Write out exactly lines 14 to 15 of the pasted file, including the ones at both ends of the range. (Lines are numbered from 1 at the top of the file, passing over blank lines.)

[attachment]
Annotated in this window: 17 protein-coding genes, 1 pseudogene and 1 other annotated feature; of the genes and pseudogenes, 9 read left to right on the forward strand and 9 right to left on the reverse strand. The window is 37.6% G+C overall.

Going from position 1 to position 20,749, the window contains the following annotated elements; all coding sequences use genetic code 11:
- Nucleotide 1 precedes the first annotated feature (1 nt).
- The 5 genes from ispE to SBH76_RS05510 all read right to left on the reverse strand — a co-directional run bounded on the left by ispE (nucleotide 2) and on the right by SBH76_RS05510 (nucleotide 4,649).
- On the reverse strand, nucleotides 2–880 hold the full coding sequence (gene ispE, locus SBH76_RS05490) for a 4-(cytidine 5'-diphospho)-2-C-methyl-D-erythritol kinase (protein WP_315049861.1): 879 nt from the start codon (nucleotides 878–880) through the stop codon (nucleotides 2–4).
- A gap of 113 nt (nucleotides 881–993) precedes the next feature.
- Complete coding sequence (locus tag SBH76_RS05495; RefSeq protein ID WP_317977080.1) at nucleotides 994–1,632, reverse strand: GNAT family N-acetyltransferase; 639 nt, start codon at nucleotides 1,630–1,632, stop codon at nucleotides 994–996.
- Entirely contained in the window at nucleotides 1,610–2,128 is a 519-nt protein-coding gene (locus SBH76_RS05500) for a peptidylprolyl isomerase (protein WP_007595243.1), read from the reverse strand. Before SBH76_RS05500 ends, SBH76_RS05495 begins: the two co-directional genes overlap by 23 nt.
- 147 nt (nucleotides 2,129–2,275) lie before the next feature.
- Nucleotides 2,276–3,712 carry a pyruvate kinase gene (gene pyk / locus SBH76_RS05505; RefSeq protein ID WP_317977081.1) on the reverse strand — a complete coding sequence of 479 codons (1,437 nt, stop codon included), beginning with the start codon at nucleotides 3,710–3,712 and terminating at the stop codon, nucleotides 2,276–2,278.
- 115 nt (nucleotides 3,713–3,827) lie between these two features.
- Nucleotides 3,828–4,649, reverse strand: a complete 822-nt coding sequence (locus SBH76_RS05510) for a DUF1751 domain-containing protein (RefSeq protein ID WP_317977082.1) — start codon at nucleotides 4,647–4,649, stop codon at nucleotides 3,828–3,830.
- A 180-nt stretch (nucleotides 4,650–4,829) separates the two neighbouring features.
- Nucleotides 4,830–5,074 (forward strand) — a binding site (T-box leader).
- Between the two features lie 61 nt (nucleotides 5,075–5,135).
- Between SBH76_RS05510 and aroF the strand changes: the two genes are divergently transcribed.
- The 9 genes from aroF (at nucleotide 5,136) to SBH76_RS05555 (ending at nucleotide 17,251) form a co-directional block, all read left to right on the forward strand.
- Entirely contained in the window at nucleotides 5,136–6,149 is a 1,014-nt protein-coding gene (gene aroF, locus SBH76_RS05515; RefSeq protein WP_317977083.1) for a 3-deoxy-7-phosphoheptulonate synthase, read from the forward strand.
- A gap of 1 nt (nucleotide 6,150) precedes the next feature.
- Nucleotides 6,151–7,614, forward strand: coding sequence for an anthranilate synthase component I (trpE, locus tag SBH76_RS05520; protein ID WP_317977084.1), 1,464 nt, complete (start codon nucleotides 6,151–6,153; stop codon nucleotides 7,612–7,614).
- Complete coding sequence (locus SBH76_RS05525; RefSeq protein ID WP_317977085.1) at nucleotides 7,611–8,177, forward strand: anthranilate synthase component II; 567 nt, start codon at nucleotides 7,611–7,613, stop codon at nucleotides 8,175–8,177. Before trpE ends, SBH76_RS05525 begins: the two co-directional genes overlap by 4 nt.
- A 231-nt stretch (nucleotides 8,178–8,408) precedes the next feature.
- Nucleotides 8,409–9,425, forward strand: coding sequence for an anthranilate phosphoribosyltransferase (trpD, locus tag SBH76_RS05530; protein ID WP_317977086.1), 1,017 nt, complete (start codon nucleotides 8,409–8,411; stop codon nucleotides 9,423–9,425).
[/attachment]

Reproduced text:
- Nucleotides 4,830–5,074 (forward strand) — a binding site (T-box leader).
- Between the two features lie 61 nt (nucleotides 5,075–5,135).